Leave Some Room for us Troublemakers!

Leaving Room for the Troublemakers, is an outstanding essay written by art critic Holland Cotter for the New York Times. Cotter wrote about those forces, aesthetic, financial and political - who are consolidating their hegemony over the nation’s art institutions to the detriment of us all. As an artist increasingly concerned with the ever-shrinking space available to those who break the rules and buck the system, Cotter’s article struck a nerve with me. Here he writes about art world elites, flush with cash and determined to put their stamp on things:

“Any existing museum anywhere needs to be expanded expensively. Thanks to all this stretching, art and its institutions have, we are told, grown increasingly democratic, more accessible to all. In fact, the more successful a museum grows, the more elitist it tends to become. Social distinctions based on money and patronage can assume the intricate gradings of court protocol. At street level, admission prices climb, reinforcing existing socioeconomic barriers. Programming grows more cautious. If you’re laying out $20, you want to see ‘the best’ art, which often means art that adheres to conventional versions of beauty, authority, ‘genius’ (white and male) set in a reassuringly familiar context.”

Cotter accurately depicted the process occurring all across America, and his analysis certainly applies to the Los Angeles County Museum of Art, currently undergoing its own expensive renovation costing hundreds of millions of dollars. In his article Cotter described two dissimilar paths for today’s art museums; the first leading to an unadventurous mainstream conformity where the bottom line is all that really matters, the second to “an ethically charged experience, a psychologically fraught encounter, a stage for disruptive, possibly dangerous, ideas.” It’s not hard to appreciate the fact that most of America’s art institutions these days are navigating along that first, orthodox path.

Holland Cotter opened his NYT essay by mentioning curator Chris Gilbert resigning his position at the Berkeley Art Museum in California over that museum’s attempt to alter one of Gilbert’s projects - an incident that Cotter believes embodies his case of there being two directions for today’s museums. Chris Gilbert had organized an exhibition for the Berkeley Art Museum titled, Now-Time Venezuela: Media Along the Path of the Bolivarian Process. In the exhibit, Gilbert mounted a wall label that pronounced the show to be in “solidarity” with the struggle in Venezuela - the museum recoiled from the use of that word, insisting on a more dispassionate, middle-of-the-road expression. Gilbert refused to make the change and instead resigned his curatorial position at the museum.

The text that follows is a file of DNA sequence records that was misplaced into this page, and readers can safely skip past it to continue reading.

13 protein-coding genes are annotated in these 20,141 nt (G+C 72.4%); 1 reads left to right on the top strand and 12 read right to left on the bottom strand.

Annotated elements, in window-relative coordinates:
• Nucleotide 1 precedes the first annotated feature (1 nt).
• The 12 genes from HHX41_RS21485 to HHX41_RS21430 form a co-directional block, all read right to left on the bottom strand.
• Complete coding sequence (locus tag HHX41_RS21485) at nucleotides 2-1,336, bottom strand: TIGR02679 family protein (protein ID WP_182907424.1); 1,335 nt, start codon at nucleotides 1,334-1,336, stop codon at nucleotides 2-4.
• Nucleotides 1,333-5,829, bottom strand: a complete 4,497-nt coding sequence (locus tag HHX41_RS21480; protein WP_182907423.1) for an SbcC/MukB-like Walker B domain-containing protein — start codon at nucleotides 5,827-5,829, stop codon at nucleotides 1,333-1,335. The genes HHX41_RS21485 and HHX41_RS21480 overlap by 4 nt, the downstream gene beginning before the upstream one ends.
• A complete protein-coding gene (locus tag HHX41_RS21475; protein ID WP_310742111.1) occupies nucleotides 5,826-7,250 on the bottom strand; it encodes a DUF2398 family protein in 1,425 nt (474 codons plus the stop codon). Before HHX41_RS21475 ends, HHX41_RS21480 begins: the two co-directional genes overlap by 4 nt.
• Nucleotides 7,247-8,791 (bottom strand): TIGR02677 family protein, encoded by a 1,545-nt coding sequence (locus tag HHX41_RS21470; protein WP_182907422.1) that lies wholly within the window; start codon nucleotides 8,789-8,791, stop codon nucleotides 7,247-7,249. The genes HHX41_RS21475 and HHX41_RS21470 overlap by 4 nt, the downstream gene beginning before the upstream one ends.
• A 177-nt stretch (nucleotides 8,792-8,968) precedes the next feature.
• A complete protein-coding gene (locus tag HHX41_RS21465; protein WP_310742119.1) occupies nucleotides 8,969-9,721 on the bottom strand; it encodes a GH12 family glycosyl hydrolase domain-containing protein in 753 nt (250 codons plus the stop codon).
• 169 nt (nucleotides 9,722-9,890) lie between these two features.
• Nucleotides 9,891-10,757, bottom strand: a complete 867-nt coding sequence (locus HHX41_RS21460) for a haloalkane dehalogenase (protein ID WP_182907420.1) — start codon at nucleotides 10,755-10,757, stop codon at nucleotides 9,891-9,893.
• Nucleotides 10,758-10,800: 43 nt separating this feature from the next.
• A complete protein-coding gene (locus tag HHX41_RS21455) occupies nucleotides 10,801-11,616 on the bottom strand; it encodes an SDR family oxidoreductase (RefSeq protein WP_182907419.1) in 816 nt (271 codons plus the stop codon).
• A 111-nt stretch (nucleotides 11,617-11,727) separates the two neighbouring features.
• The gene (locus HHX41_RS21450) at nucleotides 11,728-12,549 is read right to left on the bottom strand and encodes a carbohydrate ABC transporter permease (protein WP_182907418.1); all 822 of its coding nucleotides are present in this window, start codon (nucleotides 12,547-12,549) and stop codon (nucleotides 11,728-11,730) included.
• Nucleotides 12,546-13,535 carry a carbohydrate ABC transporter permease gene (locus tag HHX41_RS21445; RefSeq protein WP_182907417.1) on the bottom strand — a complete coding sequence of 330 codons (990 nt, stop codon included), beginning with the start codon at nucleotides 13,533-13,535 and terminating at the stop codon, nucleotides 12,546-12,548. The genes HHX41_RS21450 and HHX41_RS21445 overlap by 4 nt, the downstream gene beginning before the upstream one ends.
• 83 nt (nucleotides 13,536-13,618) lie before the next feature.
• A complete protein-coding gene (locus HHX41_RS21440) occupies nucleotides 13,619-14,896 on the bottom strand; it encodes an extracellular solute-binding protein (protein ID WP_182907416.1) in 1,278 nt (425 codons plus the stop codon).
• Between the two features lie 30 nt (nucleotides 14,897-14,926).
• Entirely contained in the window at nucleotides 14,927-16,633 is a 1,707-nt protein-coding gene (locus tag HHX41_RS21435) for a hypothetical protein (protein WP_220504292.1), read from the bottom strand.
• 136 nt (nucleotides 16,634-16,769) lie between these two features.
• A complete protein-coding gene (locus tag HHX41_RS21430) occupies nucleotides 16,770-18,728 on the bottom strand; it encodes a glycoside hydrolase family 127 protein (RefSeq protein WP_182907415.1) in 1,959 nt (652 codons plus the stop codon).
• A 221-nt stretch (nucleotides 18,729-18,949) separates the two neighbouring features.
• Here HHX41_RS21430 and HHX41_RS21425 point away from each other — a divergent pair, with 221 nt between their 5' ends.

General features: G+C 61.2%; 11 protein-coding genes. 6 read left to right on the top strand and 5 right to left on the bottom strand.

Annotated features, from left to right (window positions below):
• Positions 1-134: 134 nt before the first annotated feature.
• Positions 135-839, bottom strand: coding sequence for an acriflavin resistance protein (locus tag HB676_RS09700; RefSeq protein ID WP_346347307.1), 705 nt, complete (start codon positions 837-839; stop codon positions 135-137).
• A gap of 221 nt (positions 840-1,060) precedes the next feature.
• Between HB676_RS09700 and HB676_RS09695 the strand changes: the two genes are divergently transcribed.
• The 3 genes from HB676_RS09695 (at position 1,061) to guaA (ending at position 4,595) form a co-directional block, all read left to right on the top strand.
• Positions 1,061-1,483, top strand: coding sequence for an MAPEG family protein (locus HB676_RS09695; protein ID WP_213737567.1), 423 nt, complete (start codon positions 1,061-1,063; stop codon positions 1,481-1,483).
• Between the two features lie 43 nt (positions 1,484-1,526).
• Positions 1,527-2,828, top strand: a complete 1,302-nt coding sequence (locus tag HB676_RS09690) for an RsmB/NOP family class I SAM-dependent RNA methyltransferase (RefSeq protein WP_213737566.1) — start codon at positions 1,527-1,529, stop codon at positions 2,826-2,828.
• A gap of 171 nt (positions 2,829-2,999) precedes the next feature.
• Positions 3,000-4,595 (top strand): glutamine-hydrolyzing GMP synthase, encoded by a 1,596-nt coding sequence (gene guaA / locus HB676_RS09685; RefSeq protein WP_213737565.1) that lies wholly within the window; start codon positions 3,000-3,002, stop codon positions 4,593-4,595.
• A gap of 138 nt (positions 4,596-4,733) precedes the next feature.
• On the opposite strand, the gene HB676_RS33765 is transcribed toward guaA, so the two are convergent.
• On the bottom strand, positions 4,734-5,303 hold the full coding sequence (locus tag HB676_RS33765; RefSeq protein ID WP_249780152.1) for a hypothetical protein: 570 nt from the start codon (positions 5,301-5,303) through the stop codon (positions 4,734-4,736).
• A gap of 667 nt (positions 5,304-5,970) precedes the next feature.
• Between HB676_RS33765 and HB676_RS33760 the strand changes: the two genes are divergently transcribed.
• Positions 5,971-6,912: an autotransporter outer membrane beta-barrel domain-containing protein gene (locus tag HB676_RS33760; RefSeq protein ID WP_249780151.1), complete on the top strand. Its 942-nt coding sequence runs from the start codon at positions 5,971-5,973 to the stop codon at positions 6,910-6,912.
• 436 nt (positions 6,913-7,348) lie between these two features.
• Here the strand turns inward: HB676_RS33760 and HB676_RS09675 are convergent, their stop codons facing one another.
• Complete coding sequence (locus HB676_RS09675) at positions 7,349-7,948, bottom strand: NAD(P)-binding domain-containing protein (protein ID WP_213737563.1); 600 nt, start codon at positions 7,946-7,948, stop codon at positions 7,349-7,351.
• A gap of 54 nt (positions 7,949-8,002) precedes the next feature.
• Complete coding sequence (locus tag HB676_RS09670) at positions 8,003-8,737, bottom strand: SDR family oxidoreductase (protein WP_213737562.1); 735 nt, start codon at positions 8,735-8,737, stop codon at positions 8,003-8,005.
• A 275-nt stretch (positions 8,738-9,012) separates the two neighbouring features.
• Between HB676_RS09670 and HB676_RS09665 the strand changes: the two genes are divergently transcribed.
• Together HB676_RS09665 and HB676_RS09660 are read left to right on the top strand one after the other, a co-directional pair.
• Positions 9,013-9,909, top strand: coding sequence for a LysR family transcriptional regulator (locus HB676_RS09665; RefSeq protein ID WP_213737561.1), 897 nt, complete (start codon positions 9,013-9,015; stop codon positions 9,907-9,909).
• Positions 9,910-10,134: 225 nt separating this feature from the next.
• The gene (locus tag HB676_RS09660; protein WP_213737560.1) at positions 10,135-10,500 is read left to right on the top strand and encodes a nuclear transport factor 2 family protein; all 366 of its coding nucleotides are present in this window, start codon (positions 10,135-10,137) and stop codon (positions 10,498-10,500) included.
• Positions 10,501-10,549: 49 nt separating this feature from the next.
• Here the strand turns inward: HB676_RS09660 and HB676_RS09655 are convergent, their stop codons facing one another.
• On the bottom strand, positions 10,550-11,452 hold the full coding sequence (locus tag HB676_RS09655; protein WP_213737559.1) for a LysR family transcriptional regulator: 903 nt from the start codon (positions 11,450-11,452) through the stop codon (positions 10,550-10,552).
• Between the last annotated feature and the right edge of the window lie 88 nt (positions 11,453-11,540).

It’s interesting to note that at the time of Gilbert’s April 28th, 2006, resignation, the NYT and most other newspapers, not to mention the art world press, paid not the slightest bit of attention to the story. I’m pleased to say that I not only wrote about Gilbert’s resignation on this web log when it happened - I also published his full, un-edited resignation statement. Cotter went on to describe the troubling and corrupting influence of money upon American museums, turning them into timid institutions that pander to conventional tastes, the art market and those who manipulate it:

“(….) money is again in truly fathomless supply. People think about it constantly, about how much there is of it, spilling out of pockets, oozing from hedge-fund accounts. Curators find themselves enlisted as personal shoppers to the collectors who swarm through the art fairs. Museums hope these guided purchases will end up on their walls; collectors hope they will serve as tickets to higher ground on the art-world social terrain. When the painter Brice Marden was interviewed in The New York Times before his recent MoMA retrospective, he talked primarily about real estate, about how many houses and how much land he had bought, or was buying thanks to his phenomenal sales. ‘What else am I going to do with all this money?’ he asked.”

What else to do indeed. I could propose numerous pragmatic ways for Marden to spend his riches, schemes that would benefit both the arts community and the wider society, but there lies the catch - and it’s what Cotter was driving at in his essay. Will artists and art museums promote a social vision, or will their only outlook be a financial one? The lines have been drawn and they couldn’t be clearer. There are those who act as if art was nothing more than commerce, and for those artists like Marden and the institutions that lionize him, the art world is certainly one of privilege. How can that realm be altered to allow for art that is truly unconventional and challenging? I have my own ideas on that subject, but in part I concur with some minimal steps proposed by Holland Cotter.

“One thing it can do - that museums can do - is clear an alternative space in that culture, a zone of moral inquiry, intellectual contrariness, crazy beauty. In this space, artists can simultaneously hold a magnifying glass up to something called ‘America’ and also train a telescope on it: probe its innards and view it from afar, see it as others see it. From these perspectives, they might come up with models of a cosmopolitan, leveled-out society for a country in solidarity with the world, in contrast to the provincial, hierarchical, self-isolating one that exists today. The common wisdom of the moment, however, tells us that carving out such a zone is no longer possible. The market, that state of manipulated consensus called freedom of choice, is so omniscient, so all consuming, so universal that there is no alternative left, no margin; no outside, only inside. Well, yes and no.”

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